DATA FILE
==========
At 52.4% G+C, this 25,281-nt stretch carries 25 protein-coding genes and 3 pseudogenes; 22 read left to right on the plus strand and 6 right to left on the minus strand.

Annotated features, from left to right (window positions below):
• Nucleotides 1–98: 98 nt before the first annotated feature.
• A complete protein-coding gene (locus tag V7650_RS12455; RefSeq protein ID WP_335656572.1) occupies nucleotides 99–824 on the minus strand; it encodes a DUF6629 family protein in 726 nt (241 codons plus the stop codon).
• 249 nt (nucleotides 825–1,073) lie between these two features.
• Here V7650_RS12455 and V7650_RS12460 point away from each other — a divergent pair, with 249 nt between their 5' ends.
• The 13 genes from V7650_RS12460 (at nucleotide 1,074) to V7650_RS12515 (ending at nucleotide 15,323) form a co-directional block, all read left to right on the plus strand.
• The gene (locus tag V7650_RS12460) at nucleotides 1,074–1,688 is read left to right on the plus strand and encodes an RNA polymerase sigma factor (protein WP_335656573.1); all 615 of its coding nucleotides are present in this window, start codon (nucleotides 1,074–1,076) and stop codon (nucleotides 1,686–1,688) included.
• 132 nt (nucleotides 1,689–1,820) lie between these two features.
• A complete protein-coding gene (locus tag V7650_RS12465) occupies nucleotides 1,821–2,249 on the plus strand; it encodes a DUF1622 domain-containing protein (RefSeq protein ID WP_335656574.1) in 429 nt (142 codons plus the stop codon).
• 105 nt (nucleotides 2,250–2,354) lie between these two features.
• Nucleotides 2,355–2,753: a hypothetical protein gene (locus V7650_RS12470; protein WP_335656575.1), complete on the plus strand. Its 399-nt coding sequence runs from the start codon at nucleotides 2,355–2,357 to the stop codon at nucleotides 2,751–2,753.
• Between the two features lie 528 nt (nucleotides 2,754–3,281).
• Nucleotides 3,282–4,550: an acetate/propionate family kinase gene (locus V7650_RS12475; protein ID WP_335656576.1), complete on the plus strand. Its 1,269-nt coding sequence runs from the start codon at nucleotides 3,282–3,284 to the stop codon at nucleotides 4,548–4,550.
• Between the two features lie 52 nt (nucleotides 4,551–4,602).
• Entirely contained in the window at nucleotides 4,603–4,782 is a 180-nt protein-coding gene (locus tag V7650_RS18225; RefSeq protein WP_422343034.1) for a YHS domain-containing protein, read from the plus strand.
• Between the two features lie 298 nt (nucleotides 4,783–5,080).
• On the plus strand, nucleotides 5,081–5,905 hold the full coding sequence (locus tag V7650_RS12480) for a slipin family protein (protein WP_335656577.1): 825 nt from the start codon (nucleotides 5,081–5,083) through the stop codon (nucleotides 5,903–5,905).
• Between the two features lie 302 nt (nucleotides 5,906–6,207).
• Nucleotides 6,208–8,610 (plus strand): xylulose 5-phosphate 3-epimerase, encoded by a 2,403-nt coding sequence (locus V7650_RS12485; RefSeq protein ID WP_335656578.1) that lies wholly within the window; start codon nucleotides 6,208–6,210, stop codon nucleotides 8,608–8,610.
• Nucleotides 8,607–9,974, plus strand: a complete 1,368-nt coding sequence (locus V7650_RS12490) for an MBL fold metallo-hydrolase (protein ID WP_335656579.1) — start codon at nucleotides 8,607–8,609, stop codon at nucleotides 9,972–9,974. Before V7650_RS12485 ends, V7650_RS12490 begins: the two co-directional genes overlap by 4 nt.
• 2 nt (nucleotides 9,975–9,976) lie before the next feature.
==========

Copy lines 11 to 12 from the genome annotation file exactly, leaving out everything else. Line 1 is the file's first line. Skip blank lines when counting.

• 105 nt (nucleotides 2,250–2,354) lie between these two features.
• Nucleotides 2,355–2,753: a hypothetical protein gene (locus V7650_RS12470; protein WP_335656575.1), complete on the plus strand. Its 399-nt coding sequence runs from the start codon at nucleotides 2,355–2,357 to the stop codon at nucleotides 2,751–2,753.